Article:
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Thyroid Problems And The Liver: Exploring The Link

Dr. Muhammad Sher Ali

1 min read

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Most of the people who suffer from thyroid problems only focus on healing their thyroid gland. However, research has shown that there could be a connection between a sluggish, overloaded liver and hypothyroidism and Hashimoto’s Thyroiditis. According to endocrinologists, your unhealthy lifestyle and exposure to heavy metals can mess with the liver detox pathways and lead to chronic illnesses.

The liver-thyroid connection:

The liver plays a crucial role in thyroid hormone metabolism. The level of thyroid hormones also affects hepatic function and bilirubin metabolism. According to a study, thyroid diseases are often linked to liver injuries and biochemical test abnormalities.

Liver diseases are commonly linked with thyroid test abnormalities, especially the increase of thyroxine-binding globulin and thyroxine. Hepatitis C virus infection has also been linked to thyroid abnormalities. Sometimes, the thyroid-liver connection also causes diagnostic confusions.

This can result in misdiagnosis of thyroid disease as a liver disease, and vice versa, and can consequently cause errors in patient care. If such a situation arises, doctors measure thyroid-stimulating hormone (TSH) and free thyroxine (FT4), which are normal in euthyroid patients with liver disease. Euthyroid patients are those who have a normal thyroid gland function.

Doctors often monitor patients receiving IFN therapy or those with autoimmune liver disease for the development of thyroid dysfunctions, and the patients undergoing antithyroid therapy for the development of hepatic injuries.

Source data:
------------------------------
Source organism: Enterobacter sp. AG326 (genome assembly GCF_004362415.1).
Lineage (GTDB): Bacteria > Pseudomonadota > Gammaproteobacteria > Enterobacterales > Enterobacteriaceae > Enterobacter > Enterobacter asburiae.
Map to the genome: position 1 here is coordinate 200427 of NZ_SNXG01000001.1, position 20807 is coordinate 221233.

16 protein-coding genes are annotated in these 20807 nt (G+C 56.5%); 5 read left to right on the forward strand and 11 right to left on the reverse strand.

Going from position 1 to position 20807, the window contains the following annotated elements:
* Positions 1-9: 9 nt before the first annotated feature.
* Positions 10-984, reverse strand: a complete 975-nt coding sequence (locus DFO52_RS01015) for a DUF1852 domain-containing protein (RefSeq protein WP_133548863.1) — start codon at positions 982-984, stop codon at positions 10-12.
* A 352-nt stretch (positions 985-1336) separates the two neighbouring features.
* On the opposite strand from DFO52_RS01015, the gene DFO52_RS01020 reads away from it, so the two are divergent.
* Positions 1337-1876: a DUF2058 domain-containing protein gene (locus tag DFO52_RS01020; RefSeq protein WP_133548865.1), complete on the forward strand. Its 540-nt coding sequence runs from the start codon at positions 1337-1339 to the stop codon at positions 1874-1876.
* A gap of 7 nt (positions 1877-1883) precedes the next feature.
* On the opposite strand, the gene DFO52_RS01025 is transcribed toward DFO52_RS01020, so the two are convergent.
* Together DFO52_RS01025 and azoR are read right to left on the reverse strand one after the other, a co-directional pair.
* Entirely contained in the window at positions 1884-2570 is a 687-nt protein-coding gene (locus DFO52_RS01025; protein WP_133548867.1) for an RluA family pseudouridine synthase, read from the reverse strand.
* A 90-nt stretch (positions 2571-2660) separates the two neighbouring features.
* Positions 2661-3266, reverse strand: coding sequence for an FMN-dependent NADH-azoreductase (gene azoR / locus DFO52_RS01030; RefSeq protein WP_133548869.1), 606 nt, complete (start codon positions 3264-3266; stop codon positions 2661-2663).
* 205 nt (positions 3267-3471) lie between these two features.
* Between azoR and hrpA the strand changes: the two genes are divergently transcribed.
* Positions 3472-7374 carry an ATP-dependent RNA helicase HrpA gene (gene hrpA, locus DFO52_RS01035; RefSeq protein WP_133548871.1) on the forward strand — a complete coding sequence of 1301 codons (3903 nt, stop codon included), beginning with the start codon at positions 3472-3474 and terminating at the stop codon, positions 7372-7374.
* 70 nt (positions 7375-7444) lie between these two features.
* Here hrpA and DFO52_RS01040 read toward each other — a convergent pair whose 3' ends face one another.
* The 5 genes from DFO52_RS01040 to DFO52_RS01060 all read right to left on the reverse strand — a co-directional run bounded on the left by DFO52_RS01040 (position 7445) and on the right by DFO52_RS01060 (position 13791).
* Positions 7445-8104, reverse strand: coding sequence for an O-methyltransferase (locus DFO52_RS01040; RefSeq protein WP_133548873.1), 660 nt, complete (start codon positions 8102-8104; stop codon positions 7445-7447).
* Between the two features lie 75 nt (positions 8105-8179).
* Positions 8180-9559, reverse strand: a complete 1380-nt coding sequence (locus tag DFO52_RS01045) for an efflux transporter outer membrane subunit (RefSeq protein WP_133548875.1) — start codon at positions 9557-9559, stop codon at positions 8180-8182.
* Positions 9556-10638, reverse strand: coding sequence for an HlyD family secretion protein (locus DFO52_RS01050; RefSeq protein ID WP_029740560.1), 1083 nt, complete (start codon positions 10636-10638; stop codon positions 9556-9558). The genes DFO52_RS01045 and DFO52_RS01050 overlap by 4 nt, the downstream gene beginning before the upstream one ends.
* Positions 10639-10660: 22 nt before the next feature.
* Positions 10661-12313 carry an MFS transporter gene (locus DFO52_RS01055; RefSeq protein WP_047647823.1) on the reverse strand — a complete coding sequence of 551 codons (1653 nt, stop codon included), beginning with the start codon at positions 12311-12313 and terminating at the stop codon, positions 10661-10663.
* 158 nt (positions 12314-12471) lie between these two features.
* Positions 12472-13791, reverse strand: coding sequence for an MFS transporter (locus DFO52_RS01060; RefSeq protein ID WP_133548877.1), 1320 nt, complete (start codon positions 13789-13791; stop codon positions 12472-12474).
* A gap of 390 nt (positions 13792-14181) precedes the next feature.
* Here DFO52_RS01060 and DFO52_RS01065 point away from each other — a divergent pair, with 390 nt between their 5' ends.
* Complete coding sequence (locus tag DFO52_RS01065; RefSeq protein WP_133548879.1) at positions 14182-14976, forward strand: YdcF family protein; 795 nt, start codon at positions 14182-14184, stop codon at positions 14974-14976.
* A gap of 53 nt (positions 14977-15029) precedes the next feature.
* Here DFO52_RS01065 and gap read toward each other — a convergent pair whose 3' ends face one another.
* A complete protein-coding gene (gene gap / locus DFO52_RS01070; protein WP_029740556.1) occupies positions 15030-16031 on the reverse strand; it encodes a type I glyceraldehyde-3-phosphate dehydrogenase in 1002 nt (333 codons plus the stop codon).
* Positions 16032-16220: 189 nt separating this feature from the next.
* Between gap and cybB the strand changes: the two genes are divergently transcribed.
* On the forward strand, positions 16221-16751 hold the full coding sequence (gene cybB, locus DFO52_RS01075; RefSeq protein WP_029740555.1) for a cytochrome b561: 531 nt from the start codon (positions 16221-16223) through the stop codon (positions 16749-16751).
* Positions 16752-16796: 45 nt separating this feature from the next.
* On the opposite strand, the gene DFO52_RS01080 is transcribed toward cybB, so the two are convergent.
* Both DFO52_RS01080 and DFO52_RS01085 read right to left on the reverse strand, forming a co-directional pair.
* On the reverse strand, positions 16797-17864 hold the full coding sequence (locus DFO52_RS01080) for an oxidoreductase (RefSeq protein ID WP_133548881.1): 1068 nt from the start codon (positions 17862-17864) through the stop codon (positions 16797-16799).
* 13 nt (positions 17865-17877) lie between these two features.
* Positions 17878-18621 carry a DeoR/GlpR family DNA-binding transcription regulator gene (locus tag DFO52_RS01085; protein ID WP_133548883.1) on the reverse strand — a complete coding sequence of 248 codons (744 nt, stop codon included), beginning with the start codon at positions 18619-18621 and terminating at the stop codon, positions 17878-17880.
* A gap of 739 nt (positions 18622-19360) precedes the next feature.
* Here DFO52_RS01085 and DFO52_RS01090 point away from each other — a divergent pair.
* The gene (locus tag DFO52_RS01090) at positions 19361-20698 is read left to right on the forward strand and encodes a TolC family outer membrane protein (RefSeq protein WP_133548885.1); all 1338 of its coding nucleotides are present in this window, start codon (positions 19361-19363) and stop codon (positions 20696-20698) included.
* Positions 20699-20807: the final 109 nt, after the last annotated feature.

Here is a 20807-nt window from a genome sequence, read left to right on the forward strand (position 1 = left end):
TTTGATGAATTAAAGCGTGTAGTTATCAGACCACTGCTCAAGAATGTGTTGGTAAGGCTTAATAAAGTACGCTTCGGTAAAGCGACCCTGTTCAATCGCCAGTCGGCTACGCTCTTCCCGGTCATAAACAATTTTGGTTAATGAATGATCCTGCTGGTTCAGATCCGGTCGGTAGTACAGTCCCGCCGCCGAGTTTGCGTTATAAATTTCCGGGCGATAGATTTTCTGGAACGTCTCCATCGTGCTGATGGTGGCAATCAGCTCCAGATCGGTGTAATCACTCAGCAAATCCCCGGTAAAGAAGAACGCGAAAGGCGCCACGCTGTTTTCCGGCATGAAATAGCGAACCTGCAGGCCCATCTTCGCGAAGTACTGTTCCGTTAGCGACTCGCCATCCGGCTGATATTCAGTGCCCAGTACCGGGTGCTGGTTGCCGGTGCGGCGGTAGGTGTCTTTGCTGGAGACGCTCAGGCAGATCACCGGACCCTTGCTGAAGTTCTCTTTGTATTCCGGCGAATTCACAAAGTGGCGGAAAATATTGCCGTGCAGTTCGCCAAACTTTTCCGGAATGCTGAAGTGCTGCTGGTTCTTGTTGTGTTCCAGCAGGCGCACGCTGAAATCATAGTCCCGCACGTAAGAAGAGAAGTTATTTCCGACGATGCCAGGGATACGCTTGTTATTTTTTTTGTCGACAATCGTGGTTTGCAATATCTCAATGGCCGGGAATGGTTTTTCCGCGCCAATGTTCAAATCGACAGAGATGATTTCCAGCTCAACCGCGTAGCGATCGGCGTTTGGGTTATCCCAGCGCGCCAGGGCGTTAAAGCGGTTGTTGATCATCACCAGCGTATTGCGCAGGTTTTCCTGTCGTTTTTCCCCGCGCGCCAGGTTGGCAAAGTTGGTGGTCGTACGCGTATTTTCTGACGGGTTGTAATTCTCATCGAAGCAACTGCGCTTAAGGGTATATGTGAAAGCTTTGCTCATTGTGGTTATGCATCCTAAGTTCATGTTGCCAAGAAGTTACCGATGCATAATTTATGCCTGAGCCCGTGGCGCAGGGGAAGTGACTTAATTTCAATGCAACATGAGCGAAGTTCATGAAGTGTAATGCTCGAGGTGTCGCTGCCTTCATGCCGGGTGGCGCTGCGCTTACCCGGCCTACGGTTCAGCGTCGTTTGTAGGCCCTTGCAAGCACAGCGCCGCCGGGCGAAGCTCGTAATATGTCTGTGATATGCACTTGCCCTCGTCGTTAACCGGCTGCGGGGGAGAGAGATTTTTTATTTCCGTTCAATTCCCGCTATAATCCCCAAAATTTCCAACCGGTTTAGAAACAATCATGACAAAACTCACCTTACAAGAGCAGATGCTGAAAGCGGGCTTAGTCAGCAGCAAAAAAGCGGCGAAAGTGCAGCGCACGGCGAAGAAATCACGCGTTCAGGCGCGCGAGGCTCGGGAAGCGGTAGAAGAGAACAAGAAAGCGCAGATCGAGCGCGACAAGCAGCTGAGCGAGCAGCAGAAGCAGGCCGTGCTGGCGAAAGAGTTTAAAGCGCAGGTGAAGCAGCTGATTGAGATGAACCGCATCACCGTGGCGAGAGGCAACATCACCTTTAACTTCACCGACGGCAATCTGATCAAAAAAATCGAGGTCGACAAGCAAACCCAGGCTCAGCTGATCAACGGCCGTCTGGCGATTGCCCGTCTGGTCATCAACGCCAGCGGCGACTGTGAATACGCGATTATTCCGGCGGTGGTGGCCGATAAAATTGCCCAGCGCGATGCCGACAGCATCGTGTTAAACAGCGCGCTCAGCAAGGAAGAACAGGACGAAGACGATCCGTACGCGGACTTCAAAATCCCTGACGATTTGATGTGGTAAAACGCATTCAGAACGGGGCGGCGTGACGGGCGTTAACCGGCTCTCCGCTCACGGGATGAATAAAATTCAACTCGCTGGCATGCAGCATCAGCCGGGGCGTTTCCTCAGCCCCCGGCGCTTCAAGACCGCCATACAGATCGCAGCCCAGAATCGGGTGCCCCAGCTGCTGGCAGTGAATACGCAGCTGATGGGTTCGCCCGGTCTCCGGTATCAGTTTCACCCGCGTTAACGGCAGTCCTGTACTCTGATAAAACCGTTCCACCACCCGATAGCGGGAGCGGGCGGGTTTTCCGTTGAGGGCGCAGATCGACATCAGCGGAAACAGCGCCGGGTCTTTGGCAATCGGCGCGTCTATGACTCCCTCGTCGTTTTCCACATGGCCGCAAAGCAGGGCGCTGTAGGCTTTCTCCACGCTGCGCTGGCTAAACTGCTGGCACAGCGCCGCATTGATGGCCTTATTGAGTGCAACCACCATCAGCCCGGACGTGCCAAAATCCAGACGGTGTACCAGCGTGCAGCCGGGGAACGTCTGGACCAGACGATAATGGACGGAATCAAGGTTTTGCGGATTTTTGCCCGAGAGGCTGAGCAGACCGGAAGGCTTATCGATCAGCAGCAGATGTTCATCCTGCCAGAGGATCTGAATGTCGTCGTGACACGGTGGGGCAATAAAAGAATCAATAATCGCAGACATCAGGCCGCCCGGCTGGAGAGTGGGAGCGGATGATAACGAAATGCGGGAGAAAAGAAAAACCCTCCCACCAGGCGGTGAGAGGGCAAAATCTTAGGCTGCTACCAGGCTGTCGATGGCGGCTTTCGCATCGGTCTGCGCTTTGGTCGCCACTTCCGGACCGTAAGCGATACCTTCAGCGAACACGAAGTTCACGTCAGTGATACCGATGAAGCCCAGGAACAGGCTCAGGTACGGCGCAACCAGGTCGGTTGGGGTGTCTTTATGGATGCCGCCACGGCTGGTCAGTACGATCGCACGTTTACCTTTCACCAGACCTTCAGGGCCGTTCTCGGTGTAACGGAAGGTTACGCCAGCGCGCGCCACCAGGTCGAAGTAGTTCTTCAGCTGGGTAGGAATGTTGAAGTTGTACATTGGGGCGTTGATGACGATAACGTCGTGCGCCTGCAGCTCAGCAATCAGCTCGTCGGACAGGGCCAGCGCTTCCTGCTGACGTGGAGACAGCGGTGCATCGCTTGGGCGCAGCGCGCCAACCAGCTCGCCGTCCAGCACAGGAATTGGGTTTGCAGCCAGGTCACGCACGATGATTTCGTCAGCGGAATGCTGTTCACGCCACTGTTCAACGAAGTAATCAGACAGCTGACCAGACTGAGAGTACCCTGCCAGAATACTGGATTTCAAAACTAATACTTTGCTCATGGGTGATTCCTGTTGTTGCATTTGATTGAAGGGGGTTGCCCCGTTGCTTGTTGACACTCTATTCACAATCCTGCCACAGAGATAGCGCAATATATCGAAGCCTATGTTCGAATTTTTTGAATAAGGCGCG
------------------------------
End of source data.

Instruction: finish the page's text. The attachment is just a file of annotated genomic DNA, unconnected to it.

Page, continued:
Stress plays a role in liver and thyroid problems:

When your liver is under duress, it loses the ability to store sugar in the form of glycogen and then your body develops blood sugar problems. This results in low energy, and to deal with this, your body over produces stress hormones to provide you energy.

This overproduction of stress hormones doesn’t just affect your thyroid, it also causes adrenal fatigue.

Overtime, the stress hormones break down muscle tissues and stifle thyroid function by preventing your liver from converting thyroid hormone into active T3.

Moreover, the increased production of stress hormones also results in overproduction of Reverse T3, which blocks active T3 from going to the cells. For the uninitiated, T3 and T4 are important hormones made by the thyroid gland. T3 is the active form of thyroid hormone in that affects many body processes.

So when the active T3 is prevented from going to the cells, it leads to many complications, including blood sugar swings.

“Stressed liver” suppresses thyroid function:

When the liver is stressed and it can no longer store sugar in the form of glycogen, the production of glucuronic acid is impacted. Glucuronic acid is needed for the detoxification of hormones that affect the thyroid functions, especially estrogen.

When your liver is unable to get rid of extra estrogen, it builds up in your tissues and suppresses your thyroid function further. Estrogen can directly block the thyroid gland from discharging thyroid hormone. Moreover, estrogen also promotes the creation of stress hormones that suppress the thyroid.

Consult a if you suspect that your liver is not healthy. You can find and book an appointment with top endocrinologist in Lahore, Karachi, and Islamabad through oladoc.com. You can also call our helpline at 042-3250-044 for assistance to find the RIGHT Doctor for your health concerns.

Disclaimer: The contents of this article are intended to raise awareness about common health issues and should not be viewed as sound medical advice for your specific condition. You should always consult with a licensed medical practitioner prior to following any suggestions outlined in this article or adopting any treatment protocol based on the contents of this article.

Dr. Muhammad Sher Ali
Dr. Muhammad Sher Ali - Author Dr. Muhammad Sher Ali is a Internal Medicine Specialist with 6 years of experience currently practicing at Premium Diagnostics Centre (Islamabad), Islamabad. You can book an in-person appointment or an online video consultation with Dr. Muhammad Sher Ali through oladoc.com or by calling at 0518151800.

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